Search The Line of Best Fit
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Think you know Psych? Psychedelia and Other Colours might alter your perceptions

24 September 2015, 11:46 | Written by Janne Oinonen

As far as omnipresent words whose exact meaning remains debatable go, 'psychedelic' is hard to beat. In music, countless subgenres have been enriched with the prefix psych-, implying that we're faced with potent mind-expansion, when more often than not the contents constitute little more than quickly reheated scraps from the tables of past masters.

Although nominally telling a story that's been endlessly rehashed since the psychedelic battles of the 60's, Psychedelia and Other Colours provides by far the most detailed map to help us navigate the twisted alleyways of the psychedelic experience and its tentacle-like influence in the 50 years since Ken Kesey first staged Acid Tests in California. Be warned, though: although music is the most prominent component, deservedly so considering the seismic impact of some of the records under consideration, it's far from the only topic of debate amidst these 600+ pages.

The usual suspects (The Beatles and, as you'd expect from the author of a much-acclaimed biography of Syd Barrett, early Pink Floyd) and less prominent psych-pop practitioners - Crocheted Doughnut Ring, anyone? - get their fair share of attention. However, Rob Chapman manages to find something interesting to say about an artist as overly analysed as, say, Jimi Hendrix, and the chapters on Psychedelic Soul and British jazz-rock cult heroes Soft Machine are likely to send you on a trip of listening discovery.

The book's real strength is in its determination to dig a whole lot deeper than your average glowing collection of anecdotes from the Summer of Love. Firstly, there's the inevitable topic of drugs; Chapman tackles the origins, rise, research, proliferation and gradual outlawing of LSD with a thoroughness that might be exhausting were the renowned music writer and academic not so skilled at building and cultivating a captivating narrative. Psychedelic pioneers such as Aldous Huxley (author of The Doors of Perception, alongside the classic dystopian fable Brave New World) and early precursors of the multi-media "happenings" that characterised the psychedelic era in the art world also get a look in.

So do the less savoury elements of the psychedelic experience. This is no cosy nostalgia trip: the hellish lows and beyond-repair egos get an equal amount of space to beatific tales of minds freed and visions expanded. The descent from the innocence and good intentions of the original hippie scene in San Francisco to the sinister, bloody chaos of Altamont is rapid, whilst music business quickly figures out how to dilute psychedelically orientated innovation into shorthand of sonic tricks to add an element of hipness to chart-pop fodder.

It's this thoroughness and willingness to trek deeper into the murky backwaters of the past that turns Psychedelia and Other Colours from an overly familiar tale - Sgt Pepper, Timothy Leary, Syd Barrett, the UFO Club, Haight-Ashbury, Merry Pranksters and so on and so on - into something totally fresh and compelling. The chapters on the traces and templates of psychedelic style found in, say, old shop signs, the English music hall tradition and 1951's Festival of Britain could easily prove hard going for those of us who are here primarily for the music. However, these detours on rarely if ever travelled tracks reveal that instead of conjuring an entirely new language from thin air thanks to certain illuminating intoxicants, the classic acts of the psychedelic era were just as keen to take cues from what had gone before as modern psychedelic bands.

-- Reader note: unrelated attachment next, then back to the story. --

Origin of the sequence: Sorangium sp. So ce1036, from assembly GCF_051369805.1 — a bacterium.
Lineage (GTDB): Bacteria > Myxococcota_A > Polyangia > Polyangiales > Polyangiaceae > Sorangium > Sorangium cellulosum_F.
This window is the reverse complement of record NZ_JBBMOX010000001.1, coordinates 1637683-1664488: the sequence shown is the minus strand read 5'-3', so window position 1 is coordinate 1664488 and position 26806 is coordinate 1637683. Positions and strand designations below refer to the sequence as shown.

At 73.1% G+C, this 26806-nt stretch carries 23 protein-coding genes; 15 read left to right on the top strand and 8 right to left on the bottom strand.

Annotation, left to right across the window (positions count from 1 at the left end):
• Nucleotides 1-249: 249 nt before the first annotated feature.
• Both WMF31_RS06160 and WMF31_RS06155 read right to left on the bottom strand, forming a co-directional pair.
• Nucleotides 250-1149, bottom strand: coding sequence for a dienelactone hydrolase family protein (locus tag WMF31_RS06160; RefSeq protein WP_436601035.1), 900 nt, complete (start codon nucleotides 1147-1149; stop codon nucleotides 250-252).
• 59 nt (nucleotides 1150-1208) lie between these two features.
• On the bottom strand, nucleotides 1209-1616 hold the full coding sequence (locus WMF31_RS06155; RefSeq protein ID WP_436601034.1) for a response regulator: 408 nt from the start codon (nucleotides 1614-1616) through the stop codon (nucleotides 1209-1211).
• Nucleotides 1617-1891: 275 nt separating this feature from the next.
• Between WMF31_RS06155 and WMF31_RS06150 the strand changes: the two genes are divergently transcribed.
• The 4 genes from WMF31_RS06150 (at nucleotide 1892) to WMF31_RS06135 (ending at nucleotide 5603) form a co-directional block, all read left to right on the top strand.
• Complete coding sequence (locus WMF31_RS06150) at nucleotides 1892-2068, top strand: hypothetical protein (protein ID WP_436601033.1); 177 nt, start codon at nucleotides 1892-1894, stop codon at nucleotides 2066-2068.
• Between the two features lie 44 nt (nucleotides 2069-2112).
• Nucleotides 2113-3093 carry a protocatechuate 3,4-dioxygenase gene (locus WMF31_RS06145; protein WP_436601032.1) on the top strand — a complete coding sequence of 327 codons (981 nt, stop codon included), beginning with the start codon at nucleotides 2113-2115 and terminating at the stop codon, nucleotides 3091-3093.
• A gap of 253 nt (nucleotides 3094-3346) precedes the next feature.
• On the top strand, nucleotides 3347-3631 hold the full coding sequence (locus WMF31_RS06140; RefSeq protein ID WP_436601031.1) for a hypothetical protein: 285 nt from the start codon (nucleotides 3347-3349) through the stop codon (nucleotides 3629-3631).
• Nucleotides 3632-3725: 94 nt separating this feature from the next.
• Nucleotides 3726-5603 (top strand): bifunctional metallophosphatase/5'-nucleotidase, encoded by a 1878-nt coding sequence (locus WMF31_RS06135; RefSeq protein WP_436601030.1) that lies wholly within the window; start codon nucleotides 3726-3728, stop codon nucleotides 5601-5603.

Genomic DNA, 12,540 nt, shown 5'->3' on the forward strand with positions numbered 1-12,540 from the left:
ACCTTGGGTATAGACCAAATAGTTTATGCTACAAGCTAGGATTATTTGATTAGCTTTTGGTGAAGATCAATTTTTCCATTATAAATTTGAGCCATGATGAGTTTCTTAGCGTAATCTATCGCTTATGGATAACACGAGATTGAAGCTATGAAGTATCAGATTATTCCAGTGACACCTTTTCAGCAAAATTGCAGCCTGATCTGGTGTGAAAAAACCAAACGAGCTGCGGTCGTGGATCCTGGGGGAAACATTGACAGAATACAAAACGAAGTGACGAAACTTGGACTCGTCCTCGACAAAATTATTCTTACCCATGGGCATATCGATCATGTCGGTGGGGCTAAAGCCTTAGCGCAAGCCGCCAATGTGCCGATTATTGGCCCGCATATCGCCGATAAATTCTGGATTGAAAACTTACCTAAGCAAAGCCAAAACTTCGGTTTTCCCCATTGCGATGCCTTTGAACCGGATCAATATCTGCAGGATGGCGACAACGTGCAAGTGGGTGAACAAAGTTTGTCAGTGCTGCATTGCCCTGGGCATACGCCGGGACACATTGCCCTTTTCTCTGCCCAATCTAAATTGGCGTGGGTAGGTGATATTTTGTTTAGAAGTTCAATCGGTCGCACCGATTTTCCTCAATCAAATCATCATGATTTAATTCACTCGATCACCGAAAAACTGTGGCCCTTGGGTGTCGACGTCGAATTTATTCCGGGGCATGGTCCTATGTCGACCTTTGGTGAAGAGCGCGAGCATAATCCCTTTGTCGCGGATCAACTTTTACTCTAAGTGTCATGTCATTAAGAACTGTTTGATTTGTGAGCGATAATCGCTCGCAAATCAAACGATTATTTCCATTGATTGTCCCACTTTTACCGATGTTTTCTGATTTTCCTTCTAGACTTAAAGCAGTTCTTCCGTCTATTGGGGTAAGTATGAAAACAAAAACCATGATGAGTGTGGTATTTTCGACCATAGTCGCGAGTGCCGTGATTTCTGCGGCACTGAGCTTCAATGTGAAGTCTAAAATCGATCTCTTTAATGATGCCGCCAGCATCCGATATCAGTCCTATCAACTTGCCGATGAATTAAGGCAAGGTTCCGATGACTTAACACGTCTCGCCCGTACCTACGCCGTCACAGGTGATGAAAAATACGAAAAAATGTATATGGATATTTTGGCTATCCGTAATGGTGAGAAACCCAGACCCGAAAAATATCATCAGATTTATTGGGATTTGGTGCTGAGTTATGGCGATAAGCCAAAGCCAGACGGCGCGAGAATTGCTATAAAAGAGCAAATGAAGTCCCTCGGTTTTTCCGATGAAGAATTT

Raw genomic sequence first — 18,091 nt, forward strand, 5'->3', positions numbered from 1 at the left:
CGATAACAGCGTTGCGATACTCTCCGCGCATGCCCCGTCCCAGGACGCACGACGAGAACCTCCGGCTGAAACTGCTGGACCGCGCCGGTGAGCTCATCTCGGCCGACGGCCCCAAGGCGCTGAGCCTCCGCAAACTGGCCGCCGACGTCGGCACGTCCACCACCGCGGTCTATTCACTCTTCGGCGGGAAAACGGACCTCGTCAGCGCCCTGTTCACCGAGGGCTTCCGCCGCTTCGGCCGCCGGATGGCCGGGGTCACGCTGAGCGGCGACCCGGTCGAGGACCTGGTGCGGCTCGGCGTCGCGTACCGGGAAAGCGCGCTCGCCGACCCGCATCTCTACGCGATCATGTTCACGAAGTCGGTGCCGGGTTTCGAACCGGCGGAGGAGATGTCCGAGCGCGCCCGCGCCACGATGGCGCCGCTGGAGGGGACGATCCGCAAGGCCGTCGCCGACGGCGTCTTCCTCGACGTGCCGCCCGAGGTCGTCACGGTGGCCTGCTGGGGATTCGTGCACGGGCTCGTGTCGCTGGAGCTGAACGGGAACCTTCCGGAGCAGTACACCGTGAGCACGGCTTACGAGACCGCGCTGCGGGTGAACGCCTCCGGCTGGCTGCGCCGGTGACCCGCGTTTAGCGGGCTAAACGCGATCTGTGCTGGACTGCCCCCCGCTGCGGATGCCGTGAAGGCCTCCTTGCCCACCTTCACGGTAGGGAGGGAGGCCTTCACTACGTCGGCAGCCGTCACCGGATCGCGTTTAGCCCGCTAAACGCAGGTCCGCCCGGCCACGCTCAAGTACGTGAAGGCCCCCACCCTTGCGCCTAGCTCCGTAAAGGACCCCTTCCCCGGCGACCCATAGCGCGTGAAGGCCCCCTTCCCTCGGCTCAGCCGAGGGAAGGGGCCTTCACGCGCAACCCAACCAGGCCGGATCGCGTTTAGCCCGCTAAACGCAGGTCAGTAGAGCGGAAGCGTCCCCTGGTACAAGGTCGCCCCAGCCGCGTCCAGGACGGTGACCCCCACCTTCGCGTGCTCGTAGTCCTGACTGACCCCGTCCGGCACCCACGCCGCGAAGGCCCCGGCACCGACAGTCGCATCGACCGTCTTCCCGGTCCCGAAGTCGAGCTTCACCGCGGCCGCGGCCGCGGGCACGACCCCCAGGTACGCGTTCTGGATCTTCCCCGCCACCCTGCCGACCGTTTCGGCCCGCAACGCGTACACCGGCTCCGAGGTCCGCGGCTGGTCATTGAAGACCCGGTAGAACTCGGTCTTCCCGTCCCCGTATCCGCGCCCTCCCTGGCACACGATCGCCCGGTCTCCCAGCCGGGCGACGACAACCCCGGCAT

While the launch of what we now classify as Psychedelia took place in the US, there's a compelling case to be made for UK's superiority in psych stakes. San Francisco bands such as the Grateful Dead took hallucinogens in order to churn out borderless, semi-endless improvisations rooted deeply in American roots music, the appeal of which was bound to be limited to fully subscribed converts to the psychedelic cause. The Beatles and Pink Floyd - alongside less heralded names - used the new sights and sounds to forever alter the mainstream by gradually warping the conventions of pop music, leading to masterfully imaginative music - and a whole heap of over-reaching turds - that was familiar enough to appeal to casual listeners and sufficiently odd for its influence to reach far beyond the normal boundaries of pop music; it continues to reverberate to this day.

If there's one problem with this truly spectacular book, it's that the story pretty much grinds to a halt circa 1970. But maybe that's material left for the follow-up; Psychedelia and Other Colours is one of those rare huge books that seems to end all too soon.

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